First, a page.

Legendary Carolina Baseball Coach Walter Rabb Passes Away At 91

"The Old Leaguer" led the Tar Heels to 540 wins, two trips to Omaha over 31-year career.

Walter Rabb coached the Tar Heels for 31 seasons.

Walter Rabb coached the Tar Heels for 31 seasons.

April 4, 2006

CHAPEL HILL, N.C. - Legendary University of North Carolina baseball coach Walter Rabb, who guided the Tar Heels to four Atlantic Coast Conference titles and their first two trips to the College World Series, passed away Tuesday morning at the age of 91. He coached Carolina for 31 seasons and retired following the 1977 campaign as the winningest coach in program history.

"Coach Rabb epitomized what the title `Coach' means in every positive way," says Director of Athletics Dick Baddour. "He loved his university, the game of baseball and the young men who played for him. He was one of the most universally respected individuals I have ever known. Coach Rabb was one of those special people who helped define the University of North Carolina as an institution committed to academic and athletic achievement."

"I was very fortunate to play for Coach Rabb and was on his final team in 1977, and he was a wonderful man and coach," says UNC head coach Mike Fox. "The greatest testament to a coach is the respect of his players and the long term impact he had on them. I don't know of one former player of Coach Rabb's that did not only respect him greatly but also did not feel they were a better man for having played for him. I think that is Coach Rabb's legacy. We will all miss him."

"Walter Rabb was a great friend to me from the day I arrived in Chapel Hill in 1958," says former Carolina basketball coach Dean Smith. "That friendship continued through his time as interim athletic director to this very day. We used to have so much fun together on Educational Foundation trips. Just recently, Dean Cassell, a former Tar Heel pitcher from the 1940s and president of Dunlop, and I played golf together and then he made sure to stop in and visit with Walter. Dean donated to the University to fund a lounge in Walter's name at Boshamer Stadium. That shows the type feelings his former players had for him. Walter was a very special part of Carolina athletics."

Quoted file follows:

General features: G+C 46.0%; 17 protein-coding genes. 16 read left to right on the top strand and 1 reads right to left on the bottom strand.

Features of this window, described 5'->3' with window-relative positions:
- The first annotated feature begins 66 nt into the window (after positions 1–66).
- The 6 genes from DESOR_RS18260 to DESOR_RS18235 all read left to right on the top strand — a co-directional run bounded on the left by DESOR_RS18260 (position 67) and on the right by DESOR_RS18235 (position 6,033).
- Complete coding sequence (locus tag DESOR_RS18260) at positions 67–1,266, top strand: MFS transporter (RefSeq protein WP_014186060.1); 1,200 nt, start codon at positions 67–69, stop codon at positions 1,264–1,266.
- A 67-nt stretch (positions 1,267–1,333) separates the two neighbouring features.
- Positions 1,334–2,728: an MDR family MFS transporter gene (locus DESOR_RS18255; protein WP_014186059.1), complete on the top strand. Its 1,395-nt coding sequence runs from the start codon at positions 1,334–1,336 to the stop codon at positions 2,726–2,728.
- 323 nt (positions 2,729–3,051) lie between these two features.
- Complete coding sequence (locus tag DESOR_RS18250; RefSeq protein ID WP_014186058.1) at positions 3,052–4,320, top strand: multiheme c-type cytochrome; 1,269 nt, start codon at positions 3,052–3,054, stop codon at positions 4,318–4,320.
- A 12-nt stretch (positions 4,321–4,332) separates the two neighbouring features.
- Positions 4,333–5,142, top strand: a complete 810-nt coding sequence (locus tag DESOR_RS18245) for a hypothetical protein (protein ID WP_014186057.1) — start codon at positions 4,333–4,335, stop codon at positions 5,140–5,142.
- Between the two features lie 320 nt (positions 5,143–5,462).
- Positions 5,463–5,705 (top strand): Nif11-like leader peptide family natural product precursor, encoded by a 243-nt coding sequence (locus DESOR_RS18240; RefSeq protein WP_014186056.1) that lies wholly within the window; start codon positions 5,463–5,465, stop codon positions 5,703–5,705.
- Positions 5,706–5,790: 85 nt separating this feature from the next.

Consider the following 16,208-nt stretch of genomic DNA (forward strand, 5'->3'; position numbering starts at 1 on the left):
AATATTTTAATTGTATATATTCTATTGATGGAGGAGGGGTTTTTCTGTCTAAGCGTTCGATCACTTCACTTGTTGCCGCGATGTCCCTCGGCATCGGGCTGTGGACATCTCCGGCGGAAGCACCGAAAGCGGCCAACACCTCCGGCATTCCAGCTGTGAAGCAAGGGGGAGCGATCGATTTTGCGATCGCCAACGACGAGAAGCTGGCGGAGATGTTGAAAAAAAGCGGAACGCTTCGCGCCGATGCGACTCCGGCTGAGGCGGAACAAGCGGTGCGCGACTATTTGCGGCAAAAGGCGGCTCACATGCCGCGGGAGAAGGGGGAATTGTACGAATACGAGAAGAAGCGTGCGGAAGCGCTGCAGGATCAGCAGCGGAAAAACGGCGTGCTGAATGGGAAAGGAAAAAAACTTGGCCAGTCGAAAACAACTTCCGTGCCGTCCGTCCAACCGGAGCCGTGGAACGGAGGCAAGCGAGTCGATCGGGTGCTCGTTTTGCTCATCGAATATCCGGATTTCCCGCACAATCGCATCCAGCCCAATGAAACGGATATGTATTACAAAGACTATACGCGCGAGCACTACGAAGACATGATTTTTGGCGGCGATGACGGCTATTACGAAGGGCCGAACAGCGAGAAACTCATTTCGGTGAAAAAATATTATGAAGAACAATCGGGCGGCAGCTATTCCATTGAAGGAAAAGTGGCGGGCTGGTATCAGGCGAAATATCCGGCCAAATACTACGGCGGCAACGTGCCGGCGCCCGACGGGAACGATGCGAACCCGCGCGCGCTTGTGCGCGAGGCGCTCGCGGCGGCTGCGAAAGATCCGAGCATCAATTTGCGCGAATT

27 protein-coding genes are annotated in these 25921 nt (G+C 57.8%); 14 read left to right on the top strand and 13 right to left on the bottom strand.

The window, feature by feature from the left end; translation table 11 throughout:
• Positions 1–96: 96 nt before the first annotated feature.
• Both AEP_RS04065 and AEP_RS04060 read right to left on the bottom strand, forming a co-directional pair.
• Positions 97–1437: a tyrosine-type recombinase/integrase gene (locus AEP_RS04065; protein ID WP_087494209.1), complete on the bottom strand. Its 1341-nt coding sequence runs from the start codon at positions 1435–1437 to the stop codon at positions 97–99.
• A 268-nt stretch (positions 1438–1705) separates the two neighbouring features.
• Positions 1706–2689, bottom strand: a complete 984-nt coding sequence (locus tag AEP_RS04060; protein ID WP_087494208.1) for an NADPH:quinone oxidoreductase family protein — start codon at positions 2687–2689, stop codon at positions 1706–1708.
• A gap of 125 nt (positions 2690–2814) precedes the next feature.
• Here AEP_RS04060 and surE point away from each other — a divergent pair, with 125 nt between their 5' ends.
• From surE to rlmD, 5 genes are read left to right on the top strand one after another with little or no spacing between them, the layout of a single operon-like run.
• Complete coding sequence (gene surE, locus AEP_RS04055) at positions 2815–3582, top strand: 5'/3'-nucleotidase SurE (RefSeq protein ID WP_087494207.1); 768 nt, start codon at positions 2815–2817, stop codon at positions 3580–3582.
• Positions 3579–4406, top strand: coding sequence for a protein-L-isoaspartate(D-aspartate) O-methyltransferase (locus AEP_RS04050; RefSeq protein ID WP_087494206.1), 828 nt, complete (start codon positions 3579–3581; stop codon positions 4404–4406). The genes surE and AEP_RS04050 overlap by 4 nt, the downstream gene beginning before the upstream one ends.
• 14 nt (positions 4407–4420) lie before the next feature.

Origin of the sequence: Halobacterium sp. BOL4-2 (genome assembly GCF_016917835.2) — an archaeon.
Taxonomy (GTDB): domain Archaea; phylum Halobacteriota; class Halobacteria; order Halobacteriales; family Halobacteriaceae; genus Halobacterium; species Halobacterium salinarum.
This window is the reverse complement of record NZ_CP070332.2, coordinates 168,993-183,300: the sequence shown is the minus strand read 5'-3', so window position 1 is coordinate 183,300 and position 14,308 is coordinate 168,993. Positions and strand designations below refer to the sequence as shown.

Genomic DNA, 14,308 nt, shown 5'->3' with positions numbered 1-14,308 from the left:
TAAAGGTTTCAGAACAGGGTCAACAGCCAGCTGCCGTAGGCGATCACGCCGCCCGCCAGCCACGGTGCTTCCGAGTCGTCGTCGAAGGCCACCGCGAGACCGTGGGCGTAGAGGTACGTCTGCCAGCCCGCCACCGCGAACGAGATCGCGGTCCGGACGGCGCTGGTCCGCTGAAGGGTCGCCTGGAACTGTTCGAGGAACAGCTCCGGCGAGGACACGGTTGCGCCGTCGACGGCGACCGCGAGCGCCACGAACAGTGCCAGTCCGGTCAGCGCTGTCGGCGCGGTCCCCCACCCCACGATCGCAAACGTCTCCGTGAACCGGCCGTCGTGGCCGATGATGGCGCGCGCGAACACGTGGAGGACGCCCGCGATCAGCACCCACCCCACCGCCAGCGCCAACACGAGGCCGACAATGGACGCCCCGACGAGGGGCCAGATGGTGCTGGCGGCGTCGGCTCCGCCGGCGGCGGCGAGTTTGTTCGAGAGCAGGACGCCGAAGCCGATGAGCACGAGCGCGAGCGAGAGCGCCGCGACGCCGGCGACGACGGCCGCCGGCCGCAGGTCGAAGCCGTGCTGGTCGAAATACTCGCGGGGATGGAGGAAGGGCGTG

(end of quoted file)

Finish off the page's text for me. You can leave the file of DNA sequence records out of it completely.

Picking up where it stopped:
Funeral services will be held at 3 p.m. Saturday at the Chapel of the Cross at 304 East Franklin Street in Chapel Hill. Donations in Rabb's honor can be made to the Boshamer Stadium renovation project, Orange County's Inter-Faith Council and Child Care Networks, Inc. in Pittsboro.

A native of Lenior, Rabb compiled a 540-358-9 record in his 31 years as head coach and led the Tar Heels to four NCAA tournament appearances, two NCAA District III titles and trips to the College World Series in 1960 and 1966. His teams captured ACC championships in 1960, 1964, 1966 and 1969. Rabb was named ACC Coach of the Year in 1964 after leading the Carolina to a 14-0 record in league play, which still stands as the only unbeaten conference mark in ACC history.

Rabb, who was often referred to as "The Old Leaguer," coached scores of talented players at Carolina, including 10 All-America selections, 1968 National Player of the Year Dave Lemonds and 1966 ACC Athlete of the Year Danny Talbott. Additionally, Tar Heels earned All-ACC honors 83 times under Rabb.

One of the organizers of the North Carolina Collegiate Summer League, Rabb won many honors for his contributions to baseball in the state of North Carolina, including the Will Wynne Award and the Governor's Award. Rabb is a member of the North Carolina Sports Hall of Fame and the College Baseball Coaches Hall of Fame and also served as president of the American Association of Baseball Coaches.

Rabb also was assistant athletic director at Carolina from 1961-68 and served as acting athletic director from May 1968 to January 1969. He then served as associate athletic director until his retirement.

Rabb's friendship with textile industrialist Cary Boshamer led to Boshamer's funding of the stadium that bears his named today. The Tar Heels played their 1,000th game in the picturesque park last Sunday.

A shortstop in his collegiate and minor league playing days, Rabb graduated from NC State in 1937 and went on to play in the minors as property of the New York Yankees. He came to graduate school at Carolina in 1940 and '41 and joined the physical education staff in 1942. Rabb became the Tar Heels' coach in 1947 under Bunn Hearn and was named the sole head coach in 1957.

Rabb is survived by his daughter Amy, son Walter, Jr., brother Bob, two grandsons, eight nieces, five nephews and beloved friend Euva Meyer. He was married to the former Amy Warren of Snow Hill.

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